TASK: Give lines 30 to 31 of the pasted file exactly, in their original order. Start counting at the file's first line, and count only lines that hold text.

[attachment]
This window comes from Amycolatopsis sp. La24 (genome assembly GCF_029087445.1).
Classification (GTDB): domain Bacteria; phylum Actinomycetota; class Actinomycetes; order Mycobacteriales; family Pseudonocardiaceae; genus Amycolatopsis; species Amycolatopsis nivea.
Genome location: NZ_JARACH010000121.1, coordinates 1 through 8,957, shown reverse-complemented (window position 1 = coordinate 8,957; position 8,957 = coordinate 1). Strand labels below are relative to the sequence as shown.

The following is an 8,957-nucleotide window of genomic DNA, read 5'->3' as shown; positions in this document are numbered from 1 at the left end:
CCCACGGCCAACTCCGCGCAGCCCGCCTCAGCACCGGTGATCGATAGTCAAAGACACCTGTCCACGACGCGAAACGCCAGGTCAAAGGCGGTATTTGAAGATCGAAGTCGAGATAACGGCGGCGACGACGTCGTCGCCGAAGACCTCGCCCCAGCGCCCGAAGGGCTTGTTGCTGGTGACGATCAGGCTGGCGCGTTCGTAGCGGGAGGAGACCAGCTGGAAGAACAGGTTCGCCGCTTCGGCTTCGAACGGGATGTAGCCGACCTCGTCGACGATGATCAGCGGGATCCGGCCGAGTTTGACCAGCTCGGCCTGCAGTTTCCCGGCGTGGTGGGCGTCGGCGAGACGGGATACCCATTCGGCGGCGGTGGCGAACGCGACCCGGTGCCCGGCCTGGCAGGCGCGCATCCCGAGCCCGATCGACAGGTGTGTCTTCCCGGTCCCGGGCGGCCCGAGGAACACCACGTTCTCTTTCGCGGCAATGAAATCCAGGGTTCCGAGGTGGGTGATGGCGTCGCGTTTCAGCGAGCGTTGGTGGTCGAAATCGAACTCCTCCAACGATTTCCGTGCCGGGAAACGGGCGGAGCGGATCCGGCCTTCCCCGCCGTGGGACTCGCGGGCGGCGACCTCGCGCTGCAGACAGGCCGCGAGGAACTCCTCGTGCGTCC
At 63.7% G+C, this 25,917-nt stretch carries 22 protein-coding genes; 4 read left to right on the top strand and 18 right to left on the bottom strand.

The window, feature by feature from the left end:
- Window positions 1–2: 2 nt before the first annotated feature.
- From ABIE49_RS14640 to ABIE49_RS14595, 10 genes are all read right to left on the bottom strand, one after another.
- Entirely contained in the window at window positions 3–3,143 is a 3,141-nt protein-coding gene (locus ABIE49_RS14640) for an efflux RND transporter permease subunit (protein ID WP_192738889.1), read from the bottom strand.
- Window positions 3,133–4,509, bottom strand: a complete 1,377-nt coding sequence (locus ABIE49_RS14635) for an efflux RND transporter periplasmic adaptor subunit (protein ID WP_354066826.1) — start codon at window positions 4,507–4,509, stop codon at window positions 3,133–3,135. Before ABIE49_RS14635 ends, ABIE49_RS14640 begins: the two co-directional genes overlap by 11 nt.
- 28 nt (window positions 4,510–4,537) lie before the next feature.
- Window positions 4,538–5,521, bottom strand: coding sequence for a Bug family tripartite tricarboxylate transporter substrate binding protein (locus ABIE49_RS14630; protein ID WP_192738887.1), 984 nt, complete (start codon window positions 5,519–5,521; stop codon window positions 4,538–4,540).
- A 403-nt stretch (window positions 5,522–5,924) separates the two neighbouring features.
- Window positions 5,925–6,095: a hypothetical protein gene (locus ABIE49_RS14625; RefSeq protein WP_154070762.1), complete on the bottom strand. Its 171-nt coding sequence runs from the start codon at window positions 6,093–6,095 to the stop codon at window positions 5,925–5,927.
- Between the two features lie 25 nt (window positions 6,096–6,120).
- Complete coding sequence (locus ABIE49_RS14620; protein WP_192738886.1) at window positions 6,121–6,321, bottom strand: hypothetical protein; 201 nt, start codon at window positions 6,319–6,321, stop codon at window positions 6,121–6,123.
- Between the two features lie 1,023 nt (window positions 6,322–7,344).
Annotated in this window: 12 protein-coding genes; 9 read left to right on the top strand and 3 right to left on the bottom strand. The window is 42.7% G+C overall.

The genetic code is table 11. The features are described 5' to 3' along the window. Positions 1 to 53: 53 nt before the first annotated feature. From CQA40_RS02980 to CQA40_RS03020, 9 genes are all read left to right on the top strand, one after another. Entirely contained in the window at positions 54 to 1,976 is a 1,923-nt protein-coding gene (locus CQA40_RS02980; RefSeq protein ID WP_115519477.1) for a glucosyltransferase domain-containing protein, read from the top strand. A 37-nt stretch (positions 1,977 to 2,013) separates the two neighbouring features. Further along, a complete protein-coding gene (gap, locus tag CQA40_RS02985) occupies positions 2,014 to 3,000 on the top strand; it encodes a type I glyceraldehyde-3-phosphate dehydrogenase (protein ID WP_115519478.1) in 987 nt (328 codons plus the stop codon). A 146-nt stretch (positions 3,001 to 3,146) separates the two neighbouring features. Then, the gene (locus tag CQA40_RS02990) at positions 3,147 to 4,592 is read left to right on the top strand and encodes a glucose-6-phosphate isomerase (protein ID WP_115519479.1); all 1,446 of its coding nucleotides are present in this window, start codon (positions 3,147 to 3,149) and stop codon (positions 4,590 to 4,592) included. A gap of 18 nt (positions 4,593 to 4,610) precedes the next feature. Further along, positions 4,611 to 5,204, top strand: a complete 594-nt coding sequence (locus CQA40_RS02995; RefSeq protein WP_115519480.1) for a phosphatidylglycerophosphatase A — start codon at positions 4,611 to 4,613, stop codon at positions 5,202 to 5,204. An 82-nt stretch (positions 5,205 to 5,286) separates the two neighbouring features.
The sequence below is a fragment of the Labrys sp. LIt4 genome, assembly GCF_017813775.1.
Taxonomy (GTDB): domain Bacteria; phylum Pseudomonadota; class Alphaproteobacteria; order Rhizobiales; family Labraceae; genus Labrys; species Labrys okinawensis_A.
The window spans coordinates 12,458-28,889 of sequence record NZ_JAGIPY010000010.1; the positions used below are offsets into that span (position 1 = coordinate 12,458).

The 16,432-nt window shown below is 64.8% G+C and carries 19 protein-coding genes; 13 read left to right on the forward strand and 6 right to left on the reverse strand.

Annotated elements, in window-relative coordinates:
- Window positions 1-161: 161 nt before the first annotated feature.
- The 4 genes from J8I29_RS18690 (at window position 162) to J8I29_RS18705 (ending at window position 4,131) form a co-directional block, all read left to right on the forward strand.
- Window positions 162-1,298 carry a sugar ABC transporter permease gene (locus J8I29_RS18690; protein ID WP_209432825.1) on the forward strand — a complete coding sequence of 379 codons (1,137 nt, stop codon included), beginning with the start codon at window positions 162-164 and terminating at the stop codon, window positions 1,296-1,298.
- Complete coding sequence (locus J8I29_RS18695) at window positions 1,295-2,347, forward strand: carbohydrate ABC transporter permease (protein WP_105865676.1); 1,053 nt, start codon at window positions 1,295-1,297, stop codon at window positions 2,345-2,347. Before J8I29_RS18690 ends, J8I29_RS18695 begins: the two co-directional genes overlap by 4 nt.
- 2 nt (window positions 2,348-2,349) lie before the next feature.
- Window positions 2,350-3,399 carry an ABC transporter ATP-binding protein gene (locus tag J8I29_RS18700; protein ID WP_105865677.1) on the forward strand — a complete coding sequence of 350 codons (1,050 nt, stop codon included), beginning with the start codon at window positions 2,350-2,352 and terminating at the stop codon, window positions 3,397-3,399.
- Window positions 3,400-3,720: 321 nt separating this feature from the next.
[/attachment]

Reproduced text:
- 2 nt (window positions 2,348-2,349) lie before the next feature.
- Window positions 2,350-3,399 carry an ABC transporter ATP-binding protein gene (locus tag J8I29_RS18700; protein ID WP_105865677.1) on the forward strand — a complete coding sequence of 350 codons (1,050 nt, stop codon included), beginning with the start codon at window positions 2,350-2,352 and terminating at the stop codon, window positions 3,397-3,399.